Mulvihill Trophy Winner (oz11510)
About this Plan
Mulvihill Trophy Winner. Rubber competition model.
Quote: "How you can can build the high-time stick model winner of the 1941 Nationals - a consistent duration model in still air or in thermals. Mulvihill Trophy Winner, by Ray Smith.
EARLY in the spring of 1941 the third in a series of 200 square inch stick models developed by Bob Johnson won the Mulvihill Trophy. Its principal features are its 7 to 1 aspect ratio wing, strong construction, and extreme simplicity. This last factor is very important in any contest model, because it not only facilitates building but also permits quick repairs on the 'field of battle.'
The first model in this series was built in 1940 and was lost two days after com-pletion. It was a very simple job, with a freewheeling propeller and could fly three minutes without thermal currents assistance! The second model was somewhat more streamlined, with folding propeller and other refinements. This job took first place at our annual club invitational meet in 1940, with flights averaging 2:18 on a windy, overcast day. However, it proved that the model could do 3:15 in still air. A short time later, with only one flight, it took fourth place in another contest.
The third in this series, the Mulvihill Trophy winner has a very low aspect ratio wing. The efficiency of this wing may be questioned, but it has several advantages, such as. lightweight, stronger, easier construction and less susceptibility to warping. It glides slowly at a ratio of 7 to 1, giving the ship a low sinking speed.
On its maiden voyage the model was lost after four minutes: several clays later it was found about 9 miles from its starting point. The following Sunday, two flights were made, one for 10:04 and the other for 6:33. after which it disappeared from sight.
Another ship was completed in time for the Chicago Spring Record Trials. However, after a test flight of 16:04 it was damaged on landing. It was repaired and entered in the annual meet where it flew out of sight after 7 :22, receiving fourth place. Ray Smith built another in time to enter it in the Nationals, where it won the Mulvihill and CW Rogers Trophies. This model averaged a total time of 1184.5 seconds and a long single flight of 15:26. Bob Johnson received eighth place in the Junior Division with the Sallie design. In all, four models have been made from this design; six out of sight flights were made and all the ships were lost except one.
CONSTRUCTION: Before starting construction the plans must be scaled to full size. Note that the drawings are scaled 1/4 in = 1 in. The plan may be enlarged in one of three ways: photostating, laying it off with a divider, or using a rule. Spread a sheet of wax paper over the drawing to prevent cement from ruining the plans. If you use the grades of wood suggested in this article, your model will probably weigh less than 6 oz. Make up the additional weight required by adding more rubber.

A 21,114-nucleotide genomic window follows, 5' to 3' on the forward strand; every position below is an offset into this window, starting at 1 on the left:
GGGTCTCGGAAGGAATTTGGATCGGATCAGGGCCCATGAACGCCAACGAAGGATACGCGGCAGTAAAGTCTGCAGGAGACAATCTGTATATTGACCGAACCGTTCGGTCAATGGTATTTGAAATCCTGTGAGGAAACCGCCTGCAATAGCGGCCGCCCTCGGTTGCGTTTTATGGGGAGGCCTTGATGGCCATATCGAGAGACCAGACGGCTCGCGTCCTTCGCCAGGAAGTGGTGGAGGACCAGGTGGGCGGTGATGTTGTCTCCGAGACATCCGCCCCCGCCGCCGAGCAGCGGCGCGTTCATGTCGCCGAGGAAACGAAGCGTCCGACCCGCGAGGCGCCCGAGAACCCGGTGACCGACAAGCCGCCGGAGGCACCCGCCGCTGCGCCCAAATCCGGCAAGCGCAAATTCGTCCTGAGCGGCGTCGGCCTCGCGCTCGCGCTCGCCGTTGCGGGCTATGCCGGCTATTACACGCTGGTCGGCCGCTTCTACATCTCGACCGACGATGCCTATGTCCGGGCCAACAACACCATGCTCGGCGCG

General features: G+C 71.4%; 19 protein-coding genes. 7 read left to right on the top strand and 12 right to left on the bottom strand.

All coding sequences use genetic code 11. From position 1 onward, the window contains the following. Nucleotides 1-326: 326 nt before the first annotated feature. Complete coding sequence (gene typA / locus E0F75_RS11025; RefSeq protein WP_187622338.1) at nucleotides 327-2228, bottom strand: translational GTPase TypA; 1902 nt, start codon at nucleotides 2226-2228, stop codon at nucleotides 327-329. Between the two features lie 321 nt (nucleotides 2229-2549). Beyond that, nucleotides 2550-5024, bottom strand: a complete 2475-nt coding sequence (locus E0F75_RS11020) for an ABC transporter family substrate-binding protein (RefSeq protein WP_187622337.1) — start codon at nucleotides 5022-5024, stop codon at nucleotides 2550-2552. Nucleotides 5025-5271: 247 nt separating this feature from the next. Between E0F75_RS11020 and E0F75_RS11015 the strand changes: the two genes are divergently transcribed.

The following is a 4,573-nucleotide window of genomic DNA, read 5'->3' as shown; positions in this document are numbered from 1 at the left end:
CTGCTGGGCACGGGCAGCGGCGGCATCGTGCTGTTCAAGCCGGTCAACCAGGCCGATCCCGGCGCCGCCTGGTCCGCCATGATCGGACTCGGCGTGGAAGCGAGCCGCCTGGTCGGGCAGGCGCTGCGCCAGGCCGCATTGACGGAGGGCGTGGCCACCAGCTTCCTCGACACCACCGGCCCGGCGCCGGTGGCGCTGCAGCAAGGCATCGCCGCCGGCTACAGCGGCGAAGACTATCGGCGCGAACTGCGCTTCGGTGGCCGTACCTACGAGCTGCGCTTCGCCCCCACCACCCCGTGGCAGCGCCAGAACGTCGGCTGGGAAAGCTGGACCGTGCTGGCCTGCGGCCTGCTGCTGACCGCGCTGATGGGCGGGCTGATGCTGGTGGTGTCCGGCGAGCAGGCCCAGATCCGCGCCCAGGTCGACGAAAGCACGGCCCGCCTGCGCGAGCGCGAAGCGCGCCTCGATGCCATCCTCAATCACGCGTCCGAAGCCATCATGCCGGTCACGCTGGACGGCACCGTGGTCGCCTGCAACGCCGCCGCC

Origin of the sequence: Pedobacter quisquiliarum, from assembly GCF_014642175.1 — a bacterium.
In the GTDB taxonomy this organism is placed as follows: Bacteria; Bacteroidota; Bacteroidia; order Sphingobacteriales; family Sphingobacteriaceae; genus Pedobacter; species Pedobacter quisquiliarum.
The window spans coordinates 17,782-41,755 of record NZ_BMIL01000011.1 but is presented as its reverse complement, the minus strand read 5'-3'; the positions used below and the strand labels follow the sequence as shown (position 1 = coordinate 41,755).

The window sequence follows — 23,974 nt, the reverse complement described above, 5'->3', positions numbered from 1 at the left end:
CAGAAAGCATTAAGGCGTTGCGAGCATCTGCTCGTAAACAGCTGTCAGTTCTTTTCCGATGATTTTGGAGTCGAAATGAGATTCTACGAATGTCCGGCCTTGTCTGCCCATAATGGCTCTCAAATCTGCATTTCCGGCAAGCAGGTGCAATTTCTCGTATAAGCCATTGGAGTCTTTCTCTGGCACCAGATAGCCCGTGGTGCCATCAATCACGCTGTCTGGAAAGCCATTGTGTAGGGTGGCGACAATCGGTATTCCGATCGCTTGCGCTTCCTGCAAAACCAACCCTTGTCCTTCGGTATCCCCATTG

FUSELAGE: Pin the 1/8 sq hard balsa longurons to the fuselage outline of the full scale layout, being careful not to split the wood. Cut the cross braces and cement them into place. After allowing sufficient time for drying, build the other side directly on top of the first. This insures perfect alignment. Remove the completed sides from the plan and join them together, as shown in the top view of the plan. It is to your best advantage to work slowly and carefully. Hard balsa fill-ins are added to nose and tail, as illustrated, and the brass plate is inserted for the rear hook.
WING CONSTRUCTION: Cut 23 ribs from 1/16 light quarter-grain stock. Pin the ribs together and sandpaper them as one unit to insure uniformity. Then cut all notches with great care. Cut wing tips from 1/8 sheet balsa according to full size patterns.
The wing is now ready for assembly. Pin the main spar and trailing edge onto the drawing in their proper positions. The trailing edge should he cut from vi.ry light quarter-grain 1/8 sheet. However, at the center section it should be very hard..."
Mulvihill Trophy Winner, MAN, April 1942.
Direct submission to Outerzone.
Supplementary file notes
Article pages, thanks to RFJ.
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